Unpredictability and lack of stability encompass the problem of disseminating the agent and exposing as many people as possible to it without degradation by environmental influences such as sunlight or humidity. It also reflects the possibility of defensive measures (e.g. vaccines) taken by the intended targets, which could significantly lower the impact of a BW attack.

The second aspect reflects that biological weapons disseminated as an aerosol might under certain weather conditions also affect the aggressor's own forces.9 And thirdly, depending on the agent used there is a time lag between the actual use of BW and their noticeable effect in the form of symptoms of a disease.

Given these three difficulties, the military utility of BW has long been controversial. Thus, when the administration of President Richard Nixon decided to renounce the US BW program in 1969, many observers argued that this was mainly due to the fact that the US had a huge and more effective nuclear arsenal at its disposal, to which a biological warfare capability added little military value.

The "poor aggressor's" atomic bomb?

Why then have a significant number of countries decided to acquire biological weapons? Even though biological weapons seemed to be of limited military utility, as illustrated by the US decision to unilaterally forego its programme, about a dozen countries are suspected of having developed more or less advanced BW warfare capabilities. As mentioned above, the development of crude biological warfare agents is cheaper and in a certain sense easier than that of nuclear weapons.10 Most of the commonly known BW agents occur in nature. Moreover, medical or legal defensive research has many similarities to an illegal offensive programme. This is an example of the dual-use problem that makes it difficult to expose non-compliance with existing legal norms that prohibit weapons research. Furthermore, the ongoing revolution in biotechnology (e.g. the human genome project, genetic modification of living agents etc) has now substantially changed the outlook and dramatically increases the utility and lethality of biological weapons.11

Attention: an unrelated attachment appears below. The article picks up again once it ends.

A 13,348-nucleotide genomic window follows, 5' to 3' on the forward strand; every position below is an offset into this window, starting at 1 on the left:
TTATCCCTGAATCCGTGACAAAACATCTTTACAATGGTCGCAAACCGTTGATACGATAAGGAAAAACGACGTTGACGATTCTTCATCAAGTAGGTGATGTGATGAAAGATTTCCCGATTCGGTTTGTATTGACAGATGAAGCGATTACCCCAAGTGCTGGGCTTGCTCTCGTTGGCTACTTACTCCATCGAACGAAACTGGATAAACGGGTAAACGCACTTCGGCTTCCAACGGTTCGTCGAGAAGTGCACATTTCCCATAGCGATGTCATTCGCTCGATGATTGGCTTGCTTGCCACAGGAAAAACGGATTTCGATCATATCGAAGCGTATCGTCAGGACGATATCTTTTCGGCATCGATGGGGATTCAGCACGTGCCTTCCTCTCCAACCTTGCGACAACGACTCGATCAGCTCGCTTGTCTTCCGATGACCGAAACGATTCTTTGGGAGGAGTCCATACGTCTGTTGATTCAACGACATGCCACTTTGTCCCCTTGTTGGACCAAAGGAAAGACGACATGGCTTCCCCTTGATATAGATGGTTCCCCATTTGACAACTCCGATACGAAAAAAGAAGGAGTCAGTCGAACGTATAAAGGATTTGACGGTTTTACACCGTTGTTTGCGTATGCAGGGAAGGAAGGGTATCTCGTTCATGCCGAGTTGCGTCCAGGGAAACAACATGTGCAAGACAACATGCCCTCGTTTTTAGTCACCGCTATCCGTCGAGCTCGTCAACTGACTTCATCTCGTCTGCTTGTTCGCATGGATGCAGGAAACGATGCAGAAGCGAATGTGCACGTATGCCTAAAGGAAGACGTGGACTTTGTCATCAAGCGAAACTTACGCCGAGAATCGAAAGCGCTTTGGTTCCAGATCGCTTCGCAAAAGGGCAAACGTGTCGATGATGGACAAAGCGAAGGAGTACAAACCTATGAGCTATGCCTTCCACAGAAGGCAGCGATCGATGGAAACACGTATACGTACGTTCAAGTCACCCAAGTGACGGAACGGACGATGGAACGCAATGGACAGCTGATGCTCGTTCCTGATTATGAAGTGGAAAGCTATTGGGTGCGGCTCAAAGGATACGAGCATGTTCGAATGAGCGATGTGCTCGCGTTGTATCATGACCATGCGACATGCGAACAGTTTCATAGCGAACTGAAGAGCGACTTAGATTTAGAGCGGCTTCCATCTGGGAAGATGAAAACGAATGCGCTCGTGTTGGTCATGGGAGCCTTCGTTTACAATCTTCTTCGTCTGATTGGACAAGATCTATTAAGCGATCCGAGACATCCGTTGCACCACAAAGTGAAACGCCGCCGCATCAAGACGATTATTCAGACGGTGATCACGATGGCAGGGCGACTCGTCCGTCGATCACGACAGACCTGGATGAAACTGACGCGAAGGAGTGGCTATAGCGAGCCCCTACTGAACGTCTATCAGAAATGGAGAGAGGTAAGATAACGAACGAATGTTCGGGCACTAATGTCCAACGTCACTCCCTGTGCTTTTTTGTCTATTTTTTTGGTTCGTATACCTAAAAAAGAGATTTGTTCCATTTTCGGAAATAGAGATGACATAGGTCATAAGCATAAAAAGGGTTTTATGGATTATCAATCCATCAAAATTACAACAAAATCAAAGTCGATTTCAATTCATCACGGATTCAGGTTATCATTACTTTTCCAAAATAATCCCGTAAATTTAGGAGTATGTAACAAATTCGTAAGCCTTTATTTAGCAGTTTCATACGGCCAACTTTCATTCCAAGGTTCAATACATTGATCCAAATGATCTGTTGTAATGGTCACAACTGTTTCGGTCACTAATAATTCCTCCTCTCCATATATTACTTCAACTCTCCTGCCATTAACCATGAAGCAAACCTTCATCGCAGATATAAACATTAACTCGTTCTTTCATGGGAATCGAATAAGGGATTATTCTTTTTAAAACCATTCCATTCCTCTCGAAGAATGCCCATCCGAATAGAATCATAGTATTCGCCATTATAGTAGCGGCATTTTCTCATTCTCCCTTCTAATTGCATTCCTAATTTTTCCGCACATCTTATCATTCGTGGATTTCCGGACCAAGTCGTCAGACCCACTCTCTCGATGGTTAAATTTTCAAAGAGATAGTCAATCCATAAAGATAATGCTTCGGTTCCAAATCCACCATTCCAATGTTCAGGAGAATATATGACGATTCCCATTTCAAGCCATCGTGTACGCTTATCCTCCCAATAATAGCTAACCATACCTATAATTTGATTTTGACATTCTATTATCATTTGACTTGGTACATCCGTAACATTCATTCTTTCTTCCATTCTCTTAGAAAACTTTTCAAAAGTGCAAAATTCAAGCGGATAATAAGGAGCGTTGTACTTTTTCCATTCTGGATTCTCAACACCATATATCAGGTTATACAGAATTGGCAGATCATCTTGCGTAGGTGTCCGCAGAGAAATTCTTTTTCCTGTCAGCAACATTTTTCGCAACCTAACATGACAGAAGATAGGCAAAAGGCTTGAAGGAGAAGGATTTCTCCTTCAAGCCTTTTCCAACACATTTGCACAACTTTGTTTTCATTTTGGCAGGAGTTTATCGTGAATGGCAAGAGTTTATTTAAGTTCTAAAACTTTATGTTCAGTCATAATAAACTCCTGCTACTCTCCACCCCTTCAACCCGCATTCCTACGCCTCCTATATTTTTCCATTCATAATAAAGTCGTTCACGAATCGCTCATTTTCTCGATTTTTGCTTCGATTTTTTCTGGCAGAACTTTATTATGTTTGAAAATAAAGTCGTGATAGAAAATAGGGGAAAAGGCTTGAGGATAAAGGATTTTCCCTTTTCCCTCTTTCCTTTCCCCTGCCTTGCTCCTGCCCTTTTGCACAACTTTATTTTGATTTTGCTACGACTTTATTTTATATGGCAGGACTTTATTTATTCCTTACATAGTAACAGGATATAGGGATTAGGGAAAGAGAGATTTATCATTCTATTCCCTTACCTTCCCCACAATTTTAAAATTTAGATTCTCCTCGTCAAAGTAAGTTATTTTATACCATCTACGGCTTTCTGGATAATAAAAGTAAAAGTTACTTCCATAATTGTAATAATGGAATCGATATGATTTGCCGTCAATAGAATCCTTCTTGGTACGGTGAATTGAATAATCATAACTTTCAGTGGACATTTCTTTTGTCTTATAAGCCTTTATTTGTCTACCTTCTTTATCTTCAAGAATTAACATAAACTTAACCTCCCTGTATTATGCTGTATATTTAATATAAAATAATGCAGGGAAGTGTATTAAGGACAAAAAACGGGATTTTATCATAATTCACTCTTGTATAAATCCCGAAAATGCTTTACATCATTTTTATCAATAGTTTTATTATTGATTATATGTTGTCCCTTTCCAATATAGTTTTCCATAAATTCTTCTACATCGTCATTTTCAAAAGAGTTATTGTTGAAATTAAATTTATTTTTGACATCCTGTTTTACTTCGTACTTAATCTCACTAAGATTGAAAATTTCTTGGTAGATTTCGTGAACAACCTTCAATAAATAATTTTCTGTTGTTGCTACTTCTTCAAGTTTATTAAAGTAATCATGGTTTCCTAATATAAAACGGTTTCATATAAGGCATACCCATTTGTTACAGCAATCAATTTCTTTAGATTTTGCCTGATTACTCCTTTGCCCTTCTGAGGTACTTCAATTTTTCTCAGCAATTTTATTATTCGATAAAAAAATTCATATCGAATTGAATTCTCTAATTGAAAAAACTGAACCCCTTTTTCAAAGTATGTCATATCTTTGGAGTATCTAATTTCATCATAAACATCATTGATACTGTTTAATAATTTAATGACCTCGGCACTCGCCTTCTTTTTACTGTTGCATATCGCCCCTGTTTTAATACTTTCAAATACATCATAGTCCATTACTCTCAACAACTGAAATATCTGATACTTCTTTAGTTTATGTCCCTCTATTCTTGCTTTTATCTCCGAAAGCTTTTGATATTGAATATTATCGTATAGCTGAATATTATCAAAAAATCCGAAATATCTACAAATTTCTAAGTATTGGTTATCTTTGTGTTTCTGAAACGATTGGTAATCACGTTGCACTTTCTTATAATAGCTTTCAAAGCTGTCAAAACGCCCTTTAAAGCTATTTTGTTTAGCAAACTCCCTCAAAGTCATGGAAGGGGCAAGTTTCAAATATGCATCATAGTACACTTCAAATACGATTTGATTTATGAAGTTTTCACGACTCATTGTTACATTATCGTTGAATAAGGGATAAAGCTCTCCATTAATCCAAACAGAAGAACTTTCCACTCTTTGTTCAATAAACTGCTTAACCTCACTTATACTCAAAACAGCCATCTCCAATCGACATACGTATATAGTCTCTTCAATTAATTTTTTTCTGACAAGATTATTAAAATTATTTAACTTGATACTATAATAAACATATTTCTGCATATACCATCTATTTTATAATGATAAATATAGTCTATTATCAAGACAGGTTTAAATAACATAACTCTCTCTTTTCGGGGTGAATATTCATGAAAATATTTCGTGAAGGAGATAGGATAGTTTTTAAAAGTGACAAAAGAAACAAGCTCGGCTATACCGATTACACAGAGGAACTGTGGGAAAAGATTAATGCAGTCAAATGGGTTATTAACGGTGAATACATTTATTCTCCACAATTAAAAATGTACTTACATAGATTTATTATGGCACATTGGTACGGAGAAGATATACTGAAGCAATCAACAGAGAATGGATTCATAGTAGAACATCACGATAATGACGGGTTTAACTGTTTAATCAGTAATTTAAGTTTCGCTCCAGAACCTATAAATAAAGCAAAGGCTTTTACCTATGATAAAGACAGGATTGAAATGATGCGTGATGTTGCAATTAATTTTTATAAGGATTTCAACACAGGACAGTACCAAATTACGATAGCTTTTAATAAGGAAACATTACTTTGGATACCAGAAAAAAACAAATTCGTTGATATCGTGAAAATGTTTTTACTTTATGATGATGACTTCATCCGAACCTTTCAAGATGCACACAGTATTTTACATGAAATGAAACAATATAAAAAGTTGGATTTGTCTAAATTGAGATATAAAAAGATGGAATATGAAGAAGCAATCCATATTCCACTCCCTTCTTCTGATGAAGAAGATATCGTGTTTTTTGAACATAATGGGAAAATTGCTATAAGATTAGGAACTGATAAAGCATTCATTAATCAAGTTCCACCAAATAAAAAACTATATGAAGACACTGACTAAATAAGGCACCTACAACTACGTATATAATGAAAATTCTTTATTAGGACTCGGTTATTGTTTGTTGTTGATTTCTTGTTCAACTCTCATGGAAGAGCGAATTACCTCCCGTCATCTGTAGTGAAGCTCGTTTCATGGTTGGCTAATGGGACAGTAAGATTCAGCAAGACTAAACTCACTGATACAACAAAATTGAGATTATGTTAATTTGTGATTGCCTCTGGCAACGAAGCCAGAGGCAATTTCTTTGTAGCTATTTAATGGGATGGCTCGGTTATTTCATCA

New biotechnological methods can now be used as a method to strengthen agents' stability, making them less susceptible to environmental factors such as sunlight and rain, as well as to countermeasures such as vaccines. Furthermore, biotechnological engineering (e.g. the introduction of foreign genes into an agent's DNA) increases the sheer number of available warfare agents, making detection and diagnosis extremely difficult and rendering vaccination eventually fruitless.12 Taking into account these new developments, efforts to strengthen the disarmament and nonproliferation of biological weapons seem to be more needed than ever.

Developments leading to the BWC

The massive use of chemical weapons (mustard and chlorine gas etc) that caused hundreds of thousands of deaths on all sides during World War I led the international community to agree to ban chemical and biological weapons (CBW). The Geneva Convention, signed in 1925, followed the Hague Declaration and marked a major step in a century-long struggle to implement a more effective prohibition of the use of these weapons. However, the declarations only banned the use of the weapons categories (and only against other parties). They neither prohibited research and development, nor did they demand the destruction of existing stockpiles. Additionally, their limited effectiveness was revealed when 37 signatories maintained reservations to the convention, effectively allowing them to retaliate with biological or chemical weapons. Thus, both The Hague Declaration and the Geneva Convention banned the first use of CBW, while allowing for research and development and ultimately even second strikes with CBW. An effective norm against the use of these weapons was not therefore established: chemical weapons in particular were used quite extensively in the following decades.13